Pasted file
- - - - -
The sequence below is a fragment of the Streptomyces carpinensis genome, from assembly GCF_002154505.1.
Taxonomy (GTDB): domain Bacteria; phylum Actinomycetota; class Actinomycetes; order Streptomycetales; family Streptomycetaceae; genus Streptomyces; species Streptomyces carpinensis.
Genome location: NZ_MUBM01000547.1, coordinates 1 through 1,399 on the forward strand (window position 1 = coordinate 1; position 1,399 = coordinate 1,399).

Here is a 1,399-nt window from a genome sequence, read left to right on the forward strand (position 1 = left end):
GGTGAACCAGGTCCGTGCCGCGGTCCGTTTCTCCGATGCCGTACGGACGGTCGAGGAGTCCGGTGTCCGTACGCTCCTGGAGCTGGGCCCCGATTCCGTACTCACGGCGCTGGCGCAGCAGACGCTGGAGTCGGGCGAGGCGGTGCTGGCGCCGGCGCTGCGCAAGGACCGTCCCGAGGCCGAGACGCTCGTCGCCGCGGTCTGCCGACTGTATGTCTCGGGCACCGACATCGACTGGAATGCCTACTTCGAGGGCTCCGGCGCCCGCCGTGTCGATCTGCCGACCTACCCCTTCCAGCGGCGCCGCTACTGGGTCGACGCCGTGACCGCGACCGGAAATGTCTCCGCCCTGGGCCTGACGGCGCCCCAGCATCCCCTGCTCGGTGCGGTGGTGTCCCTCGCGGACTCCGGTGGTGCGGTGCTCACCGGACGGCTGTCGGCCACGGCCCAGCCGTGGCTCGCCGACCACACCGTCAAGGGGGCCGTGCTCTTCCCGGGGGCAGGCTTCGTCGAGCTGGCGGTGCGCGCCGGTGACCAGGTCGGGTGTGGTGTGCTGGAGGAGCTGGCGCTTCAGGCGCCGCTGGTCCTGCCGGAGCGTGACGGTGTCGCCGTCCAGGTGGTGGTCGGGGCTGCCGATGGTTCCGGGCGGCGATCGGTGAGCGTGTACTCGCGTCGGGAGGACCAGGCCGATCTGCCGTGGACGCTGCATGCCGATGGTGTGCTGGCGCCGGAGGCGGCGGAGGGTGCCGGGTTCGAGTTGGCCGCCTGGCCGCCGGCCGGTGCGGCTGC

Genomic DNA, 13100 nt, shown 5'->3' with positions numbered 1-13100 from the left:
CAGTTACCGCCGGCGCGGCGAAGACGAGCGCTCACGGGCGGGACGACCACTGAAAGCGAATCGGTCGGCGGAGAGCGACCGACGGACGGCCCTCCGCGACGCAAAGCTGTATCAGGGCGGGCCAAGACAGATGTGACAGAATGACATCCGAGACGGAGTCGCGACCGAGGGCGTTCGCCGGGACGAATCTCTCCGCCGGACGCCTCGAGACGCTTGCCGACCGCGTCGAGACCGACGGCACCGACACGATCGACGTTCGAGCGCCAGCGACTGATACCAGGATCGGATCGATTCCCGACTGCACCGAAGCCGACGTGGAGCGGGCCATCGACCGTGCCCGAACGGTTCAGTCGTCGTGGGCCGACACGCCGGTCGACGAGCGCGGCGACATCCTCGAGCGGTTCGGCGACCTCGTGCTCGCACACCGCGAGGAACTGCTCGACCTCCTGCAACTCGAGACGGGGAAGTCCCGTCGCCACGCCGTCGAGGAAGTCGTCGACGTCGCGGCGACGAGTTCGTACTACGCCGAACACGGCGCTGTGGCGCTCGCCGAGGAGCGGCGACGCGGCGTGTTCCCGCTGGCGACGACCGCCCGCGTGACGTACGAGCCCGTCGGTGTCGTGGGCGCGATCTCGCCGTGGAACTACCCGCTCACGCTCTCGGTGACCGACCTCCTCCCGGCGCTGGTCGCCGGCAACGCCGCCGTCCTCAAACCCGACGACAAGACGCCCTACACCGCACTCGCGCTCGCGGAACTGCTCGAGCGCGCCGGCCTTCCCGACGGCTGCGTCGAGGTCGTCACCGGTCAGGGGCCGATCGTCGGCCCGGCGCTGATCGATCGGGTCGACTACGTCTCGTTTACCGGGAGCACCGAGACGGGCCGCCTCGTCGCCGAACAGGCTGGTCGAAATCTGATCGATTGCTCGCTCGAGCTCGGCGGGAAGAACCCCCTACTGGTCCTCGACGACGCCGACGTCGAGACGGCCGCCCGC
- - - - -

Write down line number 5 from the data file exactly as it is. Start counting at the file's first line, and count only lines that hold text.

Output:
GGTGAACCAGGTCCGTGCCGCGGTCCGTTTCTCCGATGCCGTACGGACGGTCGAGGAGTCCGGTGTCCGTACGCTCCTGGAGCTGGGCCCCGATTCCGTACTCACGGCGCTGGCGCAGCAGACGCTGGAGTCGGGCGAGGCGGTGCTGGCGCCGGCGCTGCGCAAGGACCGTCCCGAGGCCGAGACGCTCGTCGCCGCGGTCTGCCGACTGTATGTCTCGGGCACCGACATCGACTGGAATGCCTACTTCGAGGGCTCCGGCGCCCGCCGTGTCGATCTGCCGACCTACCCCTTCCAGCGGCGCCGCTACTGGGTCGACGCCGTGACCGCGACCGGAAATGTCTCCGCCCTGGGCCTGACGGCGCCCCAGCATCCCCTGCTCGGTGCGGTGGTGTCCCTCGCGGACTCCGGTGGTGCGGTGCTCACCGGACGGCTGTCGGCCACGGCCCAGCCGTGGCTCGCCGACCACACCGTCAAGGGGGCCGTGCTCTTCCCGGGGGCAGGCTTCGTCGAGCTGGCGGTGCGCGCCGGTGACCAGGTCGGGTGTGGTGTGCTGGAGGAGCTGGCGCTTCAGGCGCCGCTGGTCCTGCCGGAGCGTGACGGTGTCGCCGTCCAGGTGGTGGTCGGGGCTGCCGATGGTTCCGGGCGGCGATCGGTGAGCGTGTACTCGCGTCGGGAGGACCAGGCCGATCTGCCGTGGACGCTGCATGCCGATGGTGTGCTGGCGCCGGAGGCGGCGGAGGGTGCCGGGTTCGAGTTGGCCGCCTGGCCGCCGGCCGGTGCGGCTGC